The former is applied in the bowls of small plain turned vases and tazze, the substance of parts or the whole of their hollowed portions being reduced, until sufficiently attenuated to become transparent. Ivory, from its strength and tenacity, is the most appropriate material, while it possesses an incidental advantage from its structure, the different layers of which are very visible in these thin works. This elegant effect may be enhanced by selecting a piece of ivory from a tooth of nearly circular section and of coarse grain, and chucking this with the nerve precisely central; the entire thin surface then exhibits a delicate transparent pattern, composed of a numerous and regular series of eccentric rings or ovals of varying opacity.

The sections given to the vase are those of the hemisphere, the tulip, the oval divided upon its shorter, and the ellipse upon either diameter, all forms having their greatest internal width at the mouth. The piece is first turned nearly to its external and internal shape, the curvature of the latter is then completed and polished, after which the work is mounted on a solid wood arbor chuck, precisely fitting the internal form. The wood chuck having been reduced nearly to this, the entire surface of the hollow of the vase is moistened with some coloured mixture, such as powdered red chalk and oil, and the work is applied to the chuck to obtain its exact counterpart. It marks all parts of the chuck that require further reduction by the tool, and the work is continually re-applied in the same manner, until by alteration of the former, the two surfaces prove to be identical in curvature.

The whole surface of the chuck is then coated with lampblack mixed in water, to which size or a small quantity of melted glue has been added; and when this is dry, the chuck and work having been slightly warmed, the two are carefully cemented together with thin glue all over their respective surfaces. After an interval to allow the glue to thoroughly harden, the external central portion by which the bowl is attached to its stem, is turned to shape, partially pierced with a plain hole or cut with a screw and polished; subsequently to which, the thickness of the bowl is gradually reduced externally, with the ordinary hand turning tools. As it becomes sufficiently thin the blackened surface of the chuck shows through the ivory, the equality of the colour shown affording the guide for the further and parallel reduction of the work, which by careful management of the tools may be continued to great tenuity. The upper edge may be left of the same thinness as the rest of the bowl, or it may be strengthened by a small bead or moulding turned upon it, as with the piece below, prior to reducing the remainder to transparency. The finished form is then polished, and the work is separated from the chuck by immersing the two in a vessel of water, until the one can be removed from the other without difficulty.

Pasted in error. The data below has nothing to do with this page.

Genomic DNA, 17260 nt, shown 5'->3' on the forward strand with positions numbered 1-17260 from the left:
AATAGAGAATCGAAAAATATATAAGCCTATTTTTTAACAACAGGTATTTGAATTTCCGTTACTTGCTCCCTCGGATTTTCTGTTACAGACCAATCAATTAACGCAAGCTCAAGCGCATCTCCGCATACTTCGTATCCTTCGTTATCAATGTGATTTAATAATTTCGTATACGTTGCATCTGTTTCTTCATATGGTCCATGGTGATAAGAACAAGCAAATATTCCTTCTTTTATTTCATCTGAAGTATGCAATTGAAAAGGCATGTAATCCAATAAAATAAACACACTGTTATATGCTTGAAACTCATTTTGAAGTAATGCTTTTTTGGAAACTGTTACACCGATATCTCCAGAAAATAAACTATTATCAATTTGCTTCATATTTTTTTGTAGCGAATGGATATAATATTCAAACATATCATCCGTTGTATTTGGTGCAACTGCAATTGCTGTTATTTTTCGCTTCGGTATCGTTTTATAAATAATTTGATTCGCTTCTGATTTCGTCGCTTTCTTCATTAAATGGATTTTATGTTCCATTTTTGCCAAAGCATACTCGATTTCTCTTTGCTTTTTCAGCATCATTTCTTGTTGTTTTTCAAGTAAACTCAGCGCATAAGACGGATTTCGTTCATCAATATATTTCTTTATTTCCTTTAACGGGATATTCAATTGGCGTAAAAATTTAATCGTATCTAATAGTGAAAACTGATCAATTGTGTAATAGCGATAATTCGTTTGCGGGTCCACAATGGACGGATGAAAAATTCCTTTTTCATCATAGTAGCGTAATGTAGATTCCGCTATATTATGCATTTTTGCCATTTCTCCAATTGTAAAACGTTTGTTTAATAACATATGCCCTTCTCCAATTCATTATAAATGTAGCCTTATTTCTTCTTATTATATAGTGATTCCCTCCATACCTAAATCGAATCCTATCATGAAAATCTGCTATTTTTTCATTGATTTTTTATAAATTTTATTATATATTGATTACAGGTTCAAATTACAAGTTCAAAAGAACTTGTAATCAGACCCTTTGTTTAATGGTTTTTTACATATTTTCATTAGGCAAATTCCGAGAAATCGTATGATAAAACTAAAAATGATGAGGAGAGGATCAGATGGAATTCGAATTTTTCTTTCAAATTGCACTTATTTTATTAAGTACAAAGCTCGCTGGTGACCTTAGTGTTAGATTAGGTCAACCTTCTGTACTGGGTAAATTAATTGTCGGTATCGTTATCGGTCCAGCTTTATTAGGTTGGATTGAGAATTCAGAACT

Similar specimens may be constructed in wood, but the material presents difficulties without usually allowing such complete results. The chuck and the work having been carefully prepared, the former is covered with white chalk rubbed on dry, a small portion within the lip of the vase only being glued, this glued portion being cut off and left on the chuck to release the finished work. Although not so readily executed in wood, excellent specimens may be met with. One, a masterpiece of antique German turning, in the author's possession, is a truncated taper vase made in beechwood, the transparent cup measuring two inches in diameter by the same high, mounted in the solid, on a turned beechwood stem, ornamented by mouldings, the milling tool and incised work. The bowl contains fifty similar cups loose one within the other, the smallest the size of a thimble. All these are left from the tool, semi-transparent, parallel in thickness, perfectly smooth within and without and very pliable, being only the substance of a thin wood shaving.

Additional elegance may be given to the foregoing works by mounting the transparent bowls upon delicate parallel shafts, some three to six inches high, terminating above and below in small spreading mouldings to break their junction with the vase and the foot. In ivory, such stems may be readily reduced to one sixteenth of an inch or less in diameter, and they are mentioned, as being among the more delicate specimens of slender turning, a term comprehending all long works of relatively small diameter ; the management of larger examples has been incidentally referred to in preceding chapters.

The piece for the shaft is securely mounted in a small, plain metal chuck, and supported by the point of the popit head. The terminal forms and mouldings are sometimes both first completed and polished at either end, while the piece is still strong; that most distant from the chuck, and its pin or screw for attachment to the bowl, being in all cases finished prior to any reduction of the slender stem. The whole length of the parallel portion is then a little reduced in diameter and turned true, after which a short length of about an inch, more or less, according to the size and length of the shaft, is further reduced with a small gouge or round tool, and finished to the required size with a narrow flat tool, the last held slightly tilted, as described page 303, so as to place both its corners free of the work. The reduction to size is commenced against the moulding and gradually completed towards the chuck, to careful measurement with the callipers or some other gage; after which, this short portion of the parallel stem is polished.